Birmingham Egyptology are holding a social event from 1 pm onwards on Saturday 18th March at the Physician, Edgbaston.
For information about the venue, and on how to get there, see the Physician web pages at:
The Fourth Birmingham Egyptology Symposium took place yesterday, Friday 17th February 2017, and congratulations are due to co-chairs, Jennifer Turner and Iria Souto Castro, and to their team of helpers who together produced a memorable event. Thanks also to the speakers and delegates, each of whom contributed to what was a most enjoyable day.
We are pleased to announce the publication of a new article by Ian Mladjov:
Jansen-Winkeln’s argument for reversing the hitherto established order of the High Priests of Amun at the end of the Twentieth Dynasty has become almost universally accepted, but still presents some complications. Leaving aside the complexities of the royal and high priestly genealogy, this article attempts to find a solution for what is perhaps the most problematic aspect of Jansen-Winkeln’s placement of Herihor after Piankh. This is the notion that the datelines from the period reference the regnal years of High Priests of Amun (who had not yet assumed royal titles) rather than the regnal years of kings. To avoid this problem, we must assume a chronologically possible short reign between those of Ramesses XI and Smendes, corresponding to a period when neither Herihor nor Smendes were yet kings. The article disproves Thijs’ identification of such an intervening king with Khakheperre Pinudjem, considers alternative solutions by Dodson and Krauss, and posits a short-lived additional Ramesside king to be interpolated between Ramesses XI and Smendes. This Ramesses XII is possibly to be identified with a king attested on a Wadi Hammamat graffito, who can be shown to be distinct from Ramesses II, with whom he has long been identified in error, and to belong to the late Twentieth Dynasty. Although inevitably based on partly circumstantial evidence, the resulting arrangement keeps the overall chronological framework intact, while resolving a significant problem with Jansen-Winkeln’s popular thesis.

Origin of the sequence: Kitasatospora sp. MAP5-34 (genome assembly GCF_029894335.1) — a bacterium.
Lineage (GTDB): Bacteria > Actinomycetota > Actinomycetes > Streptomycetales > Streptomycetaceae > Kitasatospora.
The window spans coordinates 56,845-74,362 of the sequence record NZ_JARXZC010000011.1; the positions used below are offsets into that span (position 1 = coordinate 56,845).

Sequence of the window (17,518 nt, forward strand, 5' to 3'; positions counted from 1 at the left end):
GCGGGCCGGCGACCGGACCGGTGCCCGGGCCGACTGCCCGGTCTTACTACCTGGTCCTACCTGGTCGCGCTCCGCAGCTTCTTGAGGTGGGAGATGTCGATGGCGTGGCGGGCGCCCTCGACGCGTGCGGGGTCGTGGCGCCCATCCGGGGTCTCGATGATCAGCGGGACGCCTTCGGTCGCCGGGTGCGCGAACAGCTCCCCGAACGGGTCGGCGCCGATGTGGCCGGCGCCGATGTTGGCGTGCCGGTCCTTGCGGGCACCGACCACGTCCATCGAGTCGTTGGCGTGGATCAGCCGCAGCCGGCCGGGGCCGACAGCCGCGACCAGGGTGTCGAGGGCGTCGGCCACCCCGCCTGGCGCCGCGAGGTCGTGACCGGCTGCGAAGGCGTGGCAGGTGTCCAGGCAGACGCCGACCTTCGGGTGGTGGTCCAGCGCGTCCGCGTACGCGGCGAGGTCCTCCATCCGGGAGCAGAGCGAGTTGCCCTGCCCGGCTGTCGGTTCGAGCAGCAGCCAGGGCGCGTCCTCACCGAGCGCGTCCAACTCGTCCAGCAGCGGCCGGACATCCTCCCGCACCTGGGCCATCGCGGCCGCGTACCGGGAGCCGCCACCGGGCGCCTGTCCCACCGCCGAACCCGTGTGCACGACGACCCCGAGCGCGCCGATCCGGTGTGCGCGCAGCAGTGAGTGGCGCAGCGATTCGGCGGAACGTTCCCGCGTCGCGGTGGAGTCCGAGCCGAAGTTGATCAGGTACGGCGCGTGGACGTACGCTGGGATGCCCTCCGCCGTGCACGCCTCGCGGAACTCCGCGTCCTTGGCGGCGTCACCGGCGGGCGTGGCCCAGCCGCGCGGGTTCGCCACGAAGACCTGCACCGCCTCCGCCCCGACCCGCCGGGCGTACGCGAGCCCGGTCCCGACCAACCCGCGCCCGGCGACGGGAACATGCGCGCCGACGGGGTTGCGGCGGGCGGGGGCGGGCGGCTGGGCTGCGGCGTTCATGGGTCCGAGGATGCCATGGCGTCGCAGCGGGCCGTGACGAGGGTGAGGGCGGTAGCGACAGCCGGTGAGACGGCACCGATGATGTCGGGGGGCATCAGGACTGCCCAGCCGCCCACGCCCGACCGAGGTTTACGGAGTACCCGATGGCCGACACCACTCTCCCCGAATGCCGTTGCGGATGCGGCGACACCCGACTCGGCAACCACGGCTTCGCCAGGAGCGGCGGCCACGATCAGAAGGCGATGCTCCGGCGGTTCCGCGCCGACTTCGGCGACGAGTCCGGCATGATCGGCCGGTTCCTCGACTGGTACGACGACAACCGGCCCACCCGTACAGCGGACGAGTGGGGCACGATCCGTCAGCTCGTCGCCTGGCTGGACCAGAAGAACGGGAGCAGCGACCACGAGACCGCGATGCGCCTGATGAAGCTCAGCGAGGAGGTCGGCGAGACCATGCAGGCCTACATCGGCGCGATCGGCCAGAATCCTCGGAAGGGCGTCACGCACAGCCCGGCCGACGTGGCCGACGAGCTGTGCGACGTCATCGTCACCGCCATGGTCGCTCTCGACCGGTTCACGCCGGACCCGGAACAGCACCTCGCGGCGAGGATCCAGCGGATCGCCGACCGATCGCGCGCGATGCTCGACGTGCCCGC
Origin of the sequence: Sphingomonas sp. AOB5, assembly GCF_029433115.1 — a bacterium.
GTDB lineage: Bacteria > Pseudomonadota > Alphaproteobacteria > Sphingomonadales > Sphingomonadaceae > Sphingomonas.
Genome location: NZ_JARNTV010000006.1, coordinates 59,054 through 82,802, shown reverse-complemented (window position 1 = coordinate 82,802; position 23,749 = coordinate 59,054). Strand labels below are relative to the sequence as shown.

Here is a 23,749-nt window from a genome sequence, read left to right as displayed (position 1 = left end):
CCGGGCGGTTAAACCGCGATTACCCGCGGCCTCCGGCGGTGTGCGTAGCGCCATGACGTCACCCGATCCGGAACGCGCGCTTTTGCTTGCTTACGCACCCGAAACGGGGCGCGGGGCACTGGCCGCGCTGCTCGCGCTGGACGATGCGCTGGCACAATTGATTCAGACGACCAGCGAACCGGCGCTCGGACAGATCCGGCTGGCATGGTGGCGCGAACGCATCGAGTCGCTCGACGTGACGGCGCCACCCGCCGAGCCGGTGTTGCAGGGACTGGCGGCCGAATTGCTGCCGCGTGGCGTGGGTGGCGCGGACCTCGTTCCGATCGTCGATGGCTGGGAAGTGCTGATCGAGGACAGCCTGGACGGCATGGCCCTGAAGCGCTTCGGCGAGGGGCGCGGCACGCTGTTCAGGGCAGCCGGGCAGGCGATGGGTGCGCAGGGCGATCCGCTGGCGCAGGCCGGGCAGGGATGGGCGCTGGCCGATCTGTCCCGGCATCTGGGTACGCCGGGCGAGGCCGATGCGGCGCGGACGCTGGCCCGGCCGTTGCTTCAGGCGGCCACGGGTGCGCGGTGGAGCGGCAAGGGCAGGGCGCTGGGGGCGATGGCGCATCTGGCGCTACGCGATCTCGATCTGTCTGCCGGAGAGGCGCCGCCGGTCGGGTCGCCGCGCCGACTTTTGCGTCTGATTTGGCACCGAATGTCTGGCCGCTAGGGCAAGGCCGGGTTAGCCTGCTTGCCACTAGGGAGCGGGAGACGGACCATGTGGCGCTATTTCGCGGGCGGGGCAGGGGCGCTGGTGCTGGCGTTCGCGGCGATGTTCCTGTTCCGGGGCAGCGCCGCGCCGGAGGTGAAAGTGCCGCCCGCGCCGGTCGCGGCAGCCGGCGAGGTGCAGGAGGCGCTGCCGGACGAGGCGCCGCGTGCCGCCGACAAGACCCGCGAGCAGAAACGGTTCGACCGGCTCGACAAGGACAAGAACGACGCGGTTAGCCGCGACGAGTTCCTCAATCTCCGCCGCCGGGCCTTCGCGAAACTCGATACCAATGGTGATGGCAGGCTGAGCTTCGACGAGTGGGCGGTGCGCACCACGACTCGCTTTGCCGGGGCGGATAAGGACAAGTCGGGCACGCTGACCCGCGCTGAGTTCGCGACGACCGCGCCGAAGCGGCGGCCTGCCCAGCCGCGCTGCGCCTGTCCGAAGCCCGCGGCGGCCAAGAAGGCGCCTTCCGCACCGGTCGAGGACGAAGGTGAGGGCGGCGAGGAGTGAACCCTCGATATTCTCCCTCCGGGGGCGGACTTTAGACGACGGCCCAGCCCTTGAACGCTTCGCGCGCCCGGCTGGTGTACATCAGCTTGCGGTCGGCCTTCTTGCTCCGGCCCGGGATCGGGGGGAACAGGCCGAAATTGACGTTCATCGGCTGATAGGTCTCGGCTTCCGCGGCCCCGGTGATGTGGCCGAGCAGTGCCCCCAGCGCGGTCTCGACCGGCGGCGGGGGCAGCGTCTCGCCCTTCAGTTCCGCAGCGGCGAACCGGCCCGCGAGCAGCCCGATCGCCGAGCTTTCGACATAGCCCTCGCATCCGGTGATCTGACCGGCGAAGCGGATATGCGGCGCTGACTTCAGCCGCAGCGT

The editors are pleased to announce the publication of the following article by Luca Miatello:
This paper presents a study of texts and iconography on the coffin of Padiamun World Museum Liverpool 1953.72, dating to the Third Intermediate Period. The decorative program is discussed by means of a series of drawings in colour. Protective figures of the Litany of the Sun are depicted in the case interior around an anthropoid djed-pillar, as an expression of the solar-Osirian unity, marked also at the head end by solar representations, including an image of the arched body of Nut, and references to Stundenwachen figures and texts. Protective guardians of six portals of the netherworld are depicted on the sides of the case exterior, which is inscribed with an abridged version of spell 145 of the Book of the Dead. The presence of two hippocampi on the lid, with the vignette of the judgement and an abridged version of spell 125B of the Book of the Dead below, constitutes a further iconographic element of relevant interest.
A summary of the last Forum by Dr Nicki Adderley is now available, with bibliography: http://birminghamegyptology.co.uk/forum/last-session/
The group discussed the evidence for and potential reasons behind ‘cryptographic’ writings in Egypt.
The next session will be on Friday 9th December. We have had a change of topic from the original schedule, and the presentation and discussion will now be on bees and beeswax, led by Zara Shoosmith. All are welcome.
Our call for papers deadline for our Symposium ‘Digging into Ancient Egypt’ has been extended to Friday 2nd December.
Please submit your abstracts, or to contact us for further information, please email us at: firstname.lastname@example.org
The proceedings of the Third Birmingham Egyptology Symposium, held at the University of Birmingham on 19th February 2016, have been published in the Journal section and include:
Chris Elliot: ‘Pyramisks and Obelids – Pitch Imperfect? The reception of ancient Egyptian architectural elements in pre-nineteenth century Europe’.
Michelle Scott: ‘The blundered name of Khufu’: Ancient identity and modern identification’.
This is just a reminder about the Call for Papers for the 4th annual Birmingham Egyptology Symposium, which will be held at the University of Birmingham on Friday 17th February 2017.
We invite abstract submissions from postgraduates and independent researchers pertaining to the individual’s interpretation of the above theme, which can include, but is not limited to, archaeology, art, language, history, restoration and epigraphy. Presentations may take the form of a 20 minute paper AND/OR an A0 research poster. Abstracts should be a maximum of 300 words, to be submitted by Monday 28th November at 5pm to: email@example.com